As the world races towards ending the malaria scourge, the World Health Organization (WHO) has pre-qualified yet another malaria vaccine – the R21/Matrix-M malaria vaccine.
In a statement, the global health body noted this makes it the second malaria vaccine to be pre-qualified.
It further disclosed that in October 2023, it recommended its use for the prevention of malaria in children, following the advice of the Strategic Advisory Group of Experts (SAGE) on Immunization and the Malaria Policy Advisory.
Lafiya360 reports that the WHO explained that the prequalification of a new malaria vaccine opens up a large window of access to vaccines, as they are very critical tools to prevent malaria in children. The prequalification also opens up the procurement channel by UNICEF, and funding support for deployment by Gavi, the Vaccine Alliance.
WHO stated that the world’s second malaria vaccine was developed by Oxford University and manufactured by Serum Institute of India.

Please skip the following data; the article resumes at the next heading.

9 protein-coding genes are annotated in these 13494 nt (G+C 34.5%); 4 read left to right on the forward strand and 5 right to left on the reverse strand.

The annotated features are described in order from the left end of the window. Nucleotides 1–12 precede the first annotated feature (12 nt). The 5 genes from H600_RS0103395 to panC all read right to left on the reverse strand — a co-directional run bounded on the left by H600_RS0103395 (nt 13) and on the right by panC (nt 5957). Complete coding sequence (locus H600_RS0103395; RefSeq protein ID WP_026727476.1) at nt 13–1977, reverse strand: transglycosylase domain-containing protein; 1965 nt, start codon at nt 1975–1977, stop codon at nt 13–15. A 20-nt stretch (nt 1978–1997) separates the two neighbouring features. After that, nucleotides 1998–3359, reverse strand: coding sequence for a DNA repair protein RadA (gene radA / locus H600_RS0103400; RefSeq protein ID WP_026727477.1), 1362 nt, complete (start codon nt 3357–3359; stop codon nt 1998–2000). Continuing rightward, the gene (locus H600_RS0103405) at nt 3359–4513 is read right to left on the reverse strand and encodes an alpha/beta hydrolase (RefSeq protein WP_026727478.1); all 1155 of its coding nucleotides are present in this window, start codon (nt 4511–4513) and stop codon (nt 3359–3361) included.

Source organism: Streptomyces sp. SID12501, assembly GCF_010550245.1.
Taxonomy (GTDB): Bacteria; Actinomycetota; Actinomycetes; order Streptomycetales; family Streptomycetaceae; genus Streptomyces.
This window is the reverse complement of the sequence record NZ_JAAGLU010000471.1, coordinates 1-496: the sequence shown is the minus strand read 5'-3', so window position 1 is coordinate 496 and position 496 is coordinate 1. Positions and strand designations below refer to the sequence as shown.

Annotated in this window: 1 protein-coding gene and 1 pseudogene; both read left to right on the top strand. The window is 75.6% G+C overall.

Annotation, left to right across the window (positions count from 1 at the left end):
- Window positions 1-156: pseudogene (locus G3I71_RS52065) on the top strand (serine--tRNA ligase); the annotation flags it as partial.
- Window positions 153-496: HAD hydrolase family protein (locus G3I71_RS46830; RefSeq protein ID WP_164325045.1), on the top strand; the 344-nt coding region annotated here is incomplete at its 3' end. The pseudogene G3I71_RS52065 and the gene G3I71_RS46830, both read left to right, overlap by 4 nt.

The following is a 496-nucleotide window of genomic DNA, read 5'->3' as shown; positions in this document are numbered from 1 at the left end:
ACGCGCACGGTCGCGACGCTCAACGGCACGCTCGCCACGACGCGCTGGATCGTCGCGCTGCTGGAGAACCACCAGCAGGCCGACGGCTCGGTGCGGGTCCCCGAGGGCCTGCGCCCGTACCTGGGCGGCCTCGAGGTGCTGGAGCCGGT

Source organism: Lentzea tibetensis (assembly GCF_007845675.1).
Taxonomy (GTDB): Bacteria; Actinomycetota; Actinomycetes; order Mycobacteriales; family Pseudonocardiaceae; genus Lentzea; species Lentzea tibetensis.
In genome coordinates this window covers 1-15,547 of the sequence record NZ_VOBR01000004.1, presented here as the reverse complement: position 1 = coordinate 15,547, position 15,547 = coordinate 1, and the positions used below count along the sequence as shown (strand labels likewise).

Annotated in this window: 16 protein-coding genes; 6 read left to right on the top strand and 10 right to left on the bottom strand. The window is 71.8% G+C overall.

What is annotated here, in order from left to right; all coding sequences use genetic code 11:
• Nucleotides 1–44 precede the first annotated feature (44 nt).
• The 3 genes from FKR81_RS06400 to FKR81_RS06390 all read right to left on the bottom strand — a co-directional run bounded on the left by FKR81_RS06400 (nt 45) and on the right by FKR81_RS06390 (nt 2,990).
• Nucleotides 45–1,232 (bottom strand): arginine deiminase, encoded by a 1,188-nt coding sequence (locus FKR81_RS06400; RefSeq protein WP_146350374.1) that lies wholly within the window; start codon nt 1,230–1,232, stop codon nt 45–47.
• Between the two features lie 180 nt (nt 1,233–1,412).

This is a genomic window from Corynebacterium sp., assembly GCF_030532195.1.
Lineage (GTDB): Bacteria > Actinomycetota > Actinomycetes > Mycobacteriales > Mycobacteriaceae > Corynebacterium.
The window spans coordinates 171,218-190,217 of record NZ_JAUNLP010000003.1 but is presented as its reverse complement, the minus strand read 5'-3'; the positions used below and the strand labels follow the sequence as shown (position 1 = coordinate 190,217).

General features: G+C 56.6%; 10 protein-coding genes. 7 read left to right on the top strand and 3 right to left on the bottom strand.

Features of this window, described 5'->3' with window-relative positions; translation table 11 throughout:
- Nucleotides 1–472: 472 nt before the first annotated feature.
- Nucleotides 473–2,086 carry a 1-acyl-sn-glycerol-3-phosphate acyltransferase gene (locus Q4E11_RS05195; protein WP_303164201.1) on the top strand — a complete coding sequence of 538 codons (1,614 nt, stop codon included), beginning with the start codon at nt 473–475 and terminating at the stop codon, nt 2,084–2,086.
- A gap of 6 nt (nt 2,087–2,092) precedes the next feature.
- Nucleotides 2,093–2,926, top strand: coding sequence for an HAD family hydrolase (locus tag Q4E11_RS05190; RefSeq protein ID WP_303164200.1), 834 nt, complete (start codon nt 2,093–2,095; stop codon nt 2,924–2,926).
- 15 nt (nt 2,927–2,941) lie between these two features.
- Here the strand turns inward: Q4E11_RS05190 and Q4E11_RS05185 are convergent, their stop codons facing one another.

The Director of the Department of Regulation and Prequalification, WHO, Dr.R21 malaria vaccine Rogério Gaspar, said, “Achieving WHO vaccine prequalification ensures that vaccines used in global immunization programmes are safe and effective within their conditions of use in the targeted health systems.”
Director of the Department of Immunization, Vaccines and Biologicals, Dr Kate O’Brien, said, “This achievement underscores our relentless commitment to wiping out malaria which remains a formidable foe causing child suffering and death.”
Malaria is a disease caused by a plasmodium parasite, and transmitted by the bite of infected mosquitoes. The severity of malaria varies based on the species of plasmodium. In Nigeria, there are more than 1.5 million cases annually.